of course.. realized this the moment I went there and never bothered to return. do yourself a favor by adding this to your hosts:

#Data Harvesting-FaceBook
127.0.0.1 static.ak.fbcdn.net
127.0.0.1 static.ak.connect.facebook.com
127.0.0.1 ak.connect.facebook.com
127.0.0.1 connect.facebook.com
127.0.0.1 http://www.connec...book.com
127.0.0.1 badge.facebook.com
127.0.0.1 0.58.channel.facebook.com
127.0.0.1 1.58.channel.facebook.com
127.0.0.1 2.58.channel.facebook.com
127.0.0.1 3.58.channel.facebook.com
127.0.0.1 4.58.channel.facebook.com
127.0.0.1 login.facebook.com
127.0.0.1 register.facebook.com
127.0.0.1 widgets.fbshare.me
127.0.0.1 m.facebook.com

you'll thank yourself at a later time in the future.
Silver_the_Fox
1 / 5 (3) Apr 26, 2011
I'm not surprised that they are doing this, I would, not hater comments please, It's just good business.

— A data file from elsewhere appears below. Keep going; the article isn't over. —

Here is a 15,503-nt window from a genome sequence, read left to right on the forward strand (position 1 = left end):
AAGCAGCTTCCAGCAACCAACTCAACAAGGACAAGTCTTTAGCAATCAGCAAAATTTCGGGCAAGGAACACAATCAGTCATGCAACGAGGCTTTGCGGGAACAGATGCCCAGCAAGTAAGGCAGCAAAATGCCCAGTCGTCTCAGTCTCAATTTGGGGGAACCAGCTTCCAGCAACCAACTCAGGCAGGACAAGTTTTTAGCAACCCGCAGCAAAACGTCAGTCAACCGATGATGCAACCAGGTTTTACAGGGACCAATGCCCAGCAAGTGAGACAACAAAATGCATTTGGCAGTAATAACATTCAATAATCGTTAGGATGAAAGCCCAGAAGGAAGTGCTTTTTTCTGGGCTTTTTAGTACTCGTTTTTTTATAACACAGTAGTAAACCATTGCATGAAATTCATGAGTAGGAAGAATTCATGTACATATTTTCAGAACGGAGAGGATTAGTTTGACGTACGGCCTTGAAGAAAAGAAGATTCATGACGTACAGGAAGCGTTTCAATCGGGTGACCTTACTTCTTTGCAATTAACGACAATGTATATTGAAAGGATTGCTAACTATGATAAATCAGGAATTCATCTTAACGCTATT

frajo
not rated yet Apr 27, 2011
It's just good business
Interesting. Like slavery?
If not, why not?
Ethelred
not rated yet Apr 27, 2011
'It isn't personal. Its just business.'

Michael Corleone

Ethelred
Javinator
4 / 5 (1) Apr 27, 2011
I just don't see how this affects anyone's life. Now instead of having random ads not to click on you have targeted ads not to click on.

Interesting. Like slavery?
If not, why not?


That's a marjon argument. Targeted advertising is not the same things as slavery whatsoever.

A life of servitude living as property vs. a website you choose to use that puts advertisements on the screen based that you can choose to click on based on what you type and look at on that website?

How is it like slavery at all?
frajo
not rated yet Apr 27, 2011
I just don't see how this affects anyone's life. Now instead of having random ads not to click on you have targeted ads not to click on.
I don't have random ads; I'm a PhysOrg sponsor.
And to affect someone's life it's not necessary that you see how it does.

Interesting. Like slavery?
If not, why not?